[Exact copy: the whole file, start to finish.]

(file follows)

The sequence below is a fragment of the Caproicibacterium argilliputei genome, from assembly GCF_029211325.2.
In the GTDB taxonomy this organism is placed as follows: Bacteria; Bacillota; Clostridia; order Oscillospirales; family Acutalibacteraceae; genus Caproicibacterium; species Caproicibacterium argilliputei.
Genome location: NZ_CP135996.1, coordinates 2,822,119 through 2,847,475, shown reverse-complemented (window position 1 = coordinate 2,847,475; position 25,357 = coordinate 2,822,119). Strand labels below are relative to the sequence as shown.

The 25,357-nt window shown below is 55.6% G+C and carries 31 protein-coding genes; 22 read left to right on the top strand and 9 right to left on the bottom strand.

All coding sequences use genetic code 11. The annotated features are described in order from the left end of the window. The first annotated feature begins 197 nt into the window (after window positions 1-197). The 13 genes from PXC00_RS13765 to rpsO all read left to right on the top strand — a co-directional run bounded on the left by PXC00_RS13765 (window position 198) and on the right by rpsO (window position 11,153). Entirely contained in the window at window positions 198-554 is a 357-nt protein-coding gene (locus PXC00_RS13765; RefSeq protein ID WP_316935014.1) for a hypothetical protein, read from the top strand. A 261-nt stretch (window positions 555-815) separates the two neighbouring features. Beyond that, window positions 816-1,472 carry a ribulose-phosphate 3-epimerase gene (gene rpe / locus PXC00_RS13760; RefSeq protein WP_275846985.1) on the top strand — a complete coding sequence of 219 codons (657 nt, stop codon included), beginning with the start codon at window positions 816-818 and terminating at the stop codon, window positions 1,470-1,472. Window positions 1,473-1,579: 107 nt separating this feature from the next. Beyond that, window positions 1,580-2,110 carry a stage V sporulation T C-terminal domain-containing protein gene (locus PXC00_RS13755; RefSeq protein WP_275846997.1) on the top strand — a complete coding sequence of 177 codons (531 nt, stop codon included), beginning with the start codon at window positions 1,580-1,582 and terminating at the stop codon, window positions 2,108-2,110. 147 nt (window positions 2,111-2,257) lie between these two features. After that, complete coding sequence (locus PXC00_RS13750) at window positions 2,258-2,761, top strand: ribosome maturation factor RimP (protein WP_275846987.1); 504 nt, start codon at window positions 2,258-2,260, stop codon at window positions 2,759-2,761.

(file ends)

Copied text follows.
The sequence below is a fragment of the Caproicibacterium argilliputei genome, from assembly GCF_029211325.2.
In the GTDB taxonomy this organism is placed as follows: Bacteria; Bacillota; Clostridia; order Oscillospirales; family Acutalibacteraceae; genus Caproicibacterium; species Caproicibacterium argilliputei.
Genome location: NZ_CP135996.1, coordinates 2,822,119 through 2,847,475, shown reverse-complemented (window position 1 = coordinate 2,847,475; position 25,357 = coordinate 2,822,119). Strand labels below are relative to the sequence as shown.

The 25,357-nt window shown below is 55.6% G+C and carries 31 protein-coding genes; 22 read left to right on the top strand and 9 right to left on the bottom strand.

All coding sequences use genetic code 11. The annotated features are described in order from the left end of the window. The first annotated feature begins 197 nt into the window (after window positions 1-197). The 13 genes from PXC00_RS13765 to rpsO all read left to right on the top strand — a co-directional run bounded on the left by PXC00_RS13765 (window position 198) and on the right by rpsO (window position 11,153). Entirely contained in the window at window positions 198-554 is a 357-nt protein-coding gene (locus PXC00_RS13765; RefSeq protein ID WP_316935014.1) for a hypothetical protein, read from the top strand. A 261-nt stretch (window positions 555-815) separates the two neighbouring features. Beyond that, window positions 816-1,472 carry a ribulose-phosphate 3-epimerase gene (gene rpe / locus PXC00_RS13760; RefSeq protein WP_275846985.1) on the top strand — a complete coding sequence of 219 codons (657 nt, stop codon included), beginning with the start codon at window positions 816-818 and terminating at the stop codon, window positions 1,470-1,472. Window positions 1,473-1,579: 107 nt separating this feature from the next. Beyond that, window positions 1,580-2,110 carry a stage V sporulation T C-terminal domain-containing protein gene (locus PXC00_RS13755; RefSeq protein WP_275846997.1) on the top strand — a complete coding sequence of 177 codons (531 nt, stop codon included), beginning with the start codon at window positions 1,580-1,582 and terminating at the stop codon, window positions 2,108-2,110. 147 nt (window positions 2,111-2,257) lie between these two features. After that, complete coding sequence (locus PXC00_RS13750) at window positions 2,258-2,761, top strand: ribosome maturation factor RimP (protein WP_275846987.1); 504 nt, start codon at window positions 2,258-2,260, stop codon at window positions 2,759-2,761.